Poetry: Major Methods, parts 1B of 3 :: Free Verse

Free Verse:  Old Masters and New

We’re having a brief concentration this time on the MMO of free verse:  the poet’s means, method, and opportunity, or kairos, as Aristotle called it.

Shaped Verse

The Old Master: Roger McGough, “40 Love”

MMO

Means:  lobbing the words back and forth, just as a tennis ball does.

Method: the shape of a tennis game.

Opportunity: the couple stays together, even though they may bicker, even though they may no longer love each other, they have lost the connection between them (a barrier is there, invisible to us but relevant to them).

The New Master: well, this is an interesting problem.

It’s hard to find contemporary shaped poetry that doesn’t devolve into sentimentality or juvenile wish fulfillment.  Let’s try the Prose Poem.

Carolyn Forché’s “Ancapagari” (found on Poetry Foundation)

In the morning of the tribe this name Ancapagari was given to these mountains. The name, then alive, spread into the world and never returned. Ancapagari: no foot-step ever spoken, no mule deer killed from its foothold, left for dead. Ancapagari opened the stones. Pine roots gripped peak rock with their claws. Water dug into the earth and vanished, boiling up again in another place. The water was bitten by aspen, generations of aspen shot their light colored trunks into space. Ancapagari. At that time, if the whisper was in your mouth, you were lighted.

Now these people are buried. The root-taking, finished. Buried in everything, thousands taken root. The roots swell, nesting. Openings widen for the roots to surface.

They sway within you in steady wind of your breath. You are forever swinging between this being and another, one being and another. There is a word for it crawling in your mouth each night. Speak it.

Ancapagari has circled, returned to these highlands. The yellow pines deathless, the sparrow hawks scull, the waters are going numb. Ancapagari longs to be spoken in each tongue. It is the name of the god who has come from among us.

MMO

Means: four paragraphs.  Fragmented sentences alternated with complete ones.

Method: It looks like any other prose;  however, it reads as poetry, compact ideas with rhetorical repetition and climatic ordering.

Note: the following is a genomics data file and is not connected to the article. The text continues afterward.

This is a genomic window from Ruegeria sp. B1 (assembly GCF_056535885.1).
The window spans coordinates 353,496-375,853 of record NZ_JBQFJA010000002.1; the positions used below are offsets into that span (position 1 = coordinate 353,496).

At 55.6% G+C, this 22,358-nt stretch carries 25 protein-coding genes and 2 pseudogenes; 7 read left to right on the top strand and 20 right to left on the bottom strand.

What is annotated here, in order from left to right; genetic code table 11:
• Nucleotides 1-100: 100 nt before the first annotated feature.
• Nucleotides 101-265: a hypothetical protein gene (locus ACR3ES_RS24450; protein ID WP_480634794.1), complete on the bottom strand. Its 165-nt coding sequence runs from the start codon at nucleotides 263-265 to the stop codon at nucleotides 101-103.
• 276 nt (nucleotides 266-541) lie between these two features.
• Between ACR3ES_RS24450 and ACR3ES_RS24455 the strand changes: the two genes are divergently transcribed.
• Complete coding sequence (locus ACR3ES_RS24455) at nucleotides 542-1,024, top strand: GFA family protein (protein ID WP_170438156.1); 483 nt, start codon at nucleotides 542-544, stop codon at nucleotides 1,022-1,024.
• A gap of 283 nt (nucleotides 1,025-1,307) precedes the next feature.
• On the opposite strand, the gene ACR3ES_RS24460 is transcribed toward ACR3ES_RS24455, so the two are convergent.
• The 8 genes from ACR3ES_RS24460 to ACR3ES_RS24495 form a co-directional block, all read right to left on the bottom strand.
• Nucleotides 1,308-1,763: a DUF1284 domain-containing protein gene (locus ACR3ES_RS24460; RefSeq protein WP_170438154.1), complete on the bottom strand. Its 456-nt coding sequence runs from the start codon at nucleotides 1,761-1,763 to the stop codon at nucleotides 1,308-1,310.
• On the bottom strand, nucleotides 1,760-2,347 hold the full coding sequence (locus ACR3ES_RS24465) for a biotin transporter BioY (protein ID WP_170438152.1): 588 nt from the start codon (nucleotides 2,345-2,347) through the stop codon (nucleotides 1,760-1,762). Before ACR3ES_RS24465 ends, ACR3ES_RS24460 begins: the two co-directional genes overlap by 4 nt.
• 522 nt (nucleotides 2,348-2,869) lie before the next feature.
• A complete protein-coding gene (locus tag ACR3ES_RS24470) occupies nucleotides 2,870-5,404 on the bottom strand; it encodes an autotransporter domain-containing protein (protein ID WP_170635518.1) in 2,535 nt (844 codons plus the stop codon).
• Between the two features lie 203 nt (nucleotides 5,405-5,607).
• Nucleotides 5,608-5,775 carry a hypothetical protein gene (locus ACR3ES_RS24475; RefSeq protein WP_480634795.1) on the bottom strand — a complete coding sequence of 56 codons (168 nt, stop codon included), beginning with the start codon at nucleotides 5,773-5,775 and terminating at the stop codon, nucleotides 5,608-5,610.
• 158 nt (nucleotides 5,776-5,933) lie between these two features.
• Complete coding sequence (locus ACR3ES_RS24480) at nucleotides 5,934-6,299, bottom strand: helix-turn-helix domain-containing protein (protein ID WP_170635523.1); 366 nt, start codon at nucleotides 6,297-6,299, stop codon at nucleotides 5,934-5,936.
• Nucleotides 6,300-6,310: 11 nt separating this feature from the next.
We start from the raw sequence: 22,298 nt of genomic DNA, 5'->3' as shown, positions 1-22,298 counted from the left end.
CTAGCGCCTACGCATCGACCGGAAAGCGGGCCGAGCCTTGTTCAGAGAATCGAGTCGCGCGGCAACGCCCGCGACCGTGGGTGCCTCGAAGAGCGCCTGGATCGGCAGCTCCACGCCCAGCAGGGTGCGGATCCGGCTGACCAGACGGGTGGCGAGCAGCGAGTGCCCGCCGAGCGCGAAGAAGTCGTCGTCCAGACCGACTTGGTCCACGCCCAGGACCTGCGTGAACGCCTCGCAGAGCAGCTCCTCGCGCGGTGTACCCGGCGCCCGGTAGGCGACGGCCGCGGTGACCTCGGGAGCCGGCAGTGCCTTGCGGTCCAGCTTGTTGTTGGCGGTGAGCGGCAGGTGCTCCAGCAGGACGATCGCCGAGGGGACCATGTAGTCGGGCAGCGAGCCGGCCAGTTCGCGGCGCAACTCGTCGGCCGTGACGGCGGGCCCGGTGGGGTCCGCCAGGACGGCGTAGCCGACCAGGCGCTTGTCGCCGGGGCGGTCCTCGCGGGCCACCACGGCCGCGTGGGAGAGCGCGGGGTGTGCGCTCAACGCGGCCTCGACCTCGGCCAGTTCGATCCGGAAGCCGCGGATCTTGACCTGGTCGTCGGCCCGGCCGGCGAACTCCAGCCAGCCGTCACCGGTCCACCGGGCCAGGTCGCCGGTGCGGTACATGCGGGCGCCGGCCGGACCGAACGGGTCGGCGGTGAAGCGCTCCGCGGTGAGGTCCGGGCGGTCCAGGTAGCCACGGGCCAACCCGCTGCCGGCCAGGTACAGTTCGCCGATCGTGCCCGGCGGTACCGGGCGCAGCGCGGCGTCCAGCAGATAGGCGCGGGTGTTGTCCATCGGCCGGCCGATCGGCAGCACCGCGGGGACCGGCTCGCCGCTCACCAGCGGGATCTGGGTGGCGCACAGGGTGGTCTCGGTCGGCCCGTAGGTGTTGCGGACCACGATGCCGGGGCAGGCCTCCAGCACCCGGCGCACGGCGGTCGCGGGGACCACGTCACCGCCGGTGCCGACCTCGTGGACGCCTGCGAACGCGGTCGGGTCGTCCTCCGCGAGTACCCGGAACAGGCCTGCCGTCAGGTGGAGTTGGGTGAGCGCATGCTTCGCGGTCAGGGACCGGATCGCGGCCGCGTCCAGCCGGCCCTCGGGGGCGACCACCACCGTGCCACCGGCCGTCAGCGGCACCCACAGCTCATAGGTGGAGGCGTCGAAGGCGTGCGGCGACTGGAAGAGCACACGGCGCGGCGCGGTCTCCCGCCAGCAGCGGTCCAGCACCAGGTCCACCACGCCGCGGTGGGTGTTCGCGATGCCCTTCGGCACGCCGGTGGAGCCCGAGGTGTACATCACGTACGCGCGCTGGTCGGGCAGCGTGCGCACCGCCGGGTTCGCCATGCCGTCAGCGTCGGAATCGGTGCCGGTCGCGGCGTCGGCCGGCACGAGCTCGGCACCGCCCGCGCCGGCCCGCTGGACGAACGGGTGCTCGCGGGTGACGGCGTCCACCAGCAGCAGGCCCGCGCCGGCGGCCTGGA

Opportunity: the resurgence of life once gone yet never departed, the power of the cyclical eternal to influence us when we allow ourselves to open and “speak it”.

Catalog

The Old Master:  Walt Whitman again. “I Hear America Singing”.

MMO

Means: a list of common people going about their work.

Method: extended lines that briefly describe an array of everyday jobs.

Opportunity: celebration of the everyday worker that makes America great.

Two New Masters: Let’s starT with Maya Angelou’s “Women Work”

MMO

Means: a list of jobs that every married mother must do.

Method: short lines listing the jobs, one after another, until they are all done and the persona can sing / enjoy the free things of life.

Opportunity:  Getting the chores done, the good and the bad, often leaves little time for reflection.  Slow down and enjoy the free things of life: good and bad, sunshine and rain, dew and storm, all necessary to know we are living.  The only things that we can truly call our own are the moments we take to enjoy.

Billy Collins’ “Introduction to Poetry”

MMO

Means: presenting the reactions a poet wants to hear from the audience.

Method: the catalog across stanzas.

Opportunity: Collins wants students to enjoy the poem, not analyze it to death.  Literature classes often over-analyze.  As Archibald MacLeish says, perhaps the poem “should not mean / But be.”

Simple Form

Old Master: Carl Sandburg’s “Bones”

MMO

Means: a dramatic monologue of someone who died at sea.

Method: the speaking voice contrasts the mundane grave with the “song of thunder, crash of sea”.

Opportunity:  if we cannot live an extraordinary life, we can give our bones an extraordinary death.

New Master: Charles Simic’s “Stone”

MMO

Means: a simple imagining of the life of a stone.

Method: three unrhymed stanzas, repetition, anaphora and other devices.

Opportunity:  Like Sandburg’s “Bones”, this poem is about transformation.  Simic, however, imagines the serene existence of the stone only to wonder if it hides a more volatile existence beneath a cold, hard covering ~ as we often encounter with people, the difference between their exterior and interior lives.

Wrapping Up

Coming in November: We look at Blank Verse. Part 2A will introduce considerations with Blank Verse; part 2B will provide more examples.

We’re on the 5ths!  Join us.

More old-style poetry, but with Pure Verse, we can return to SONGS!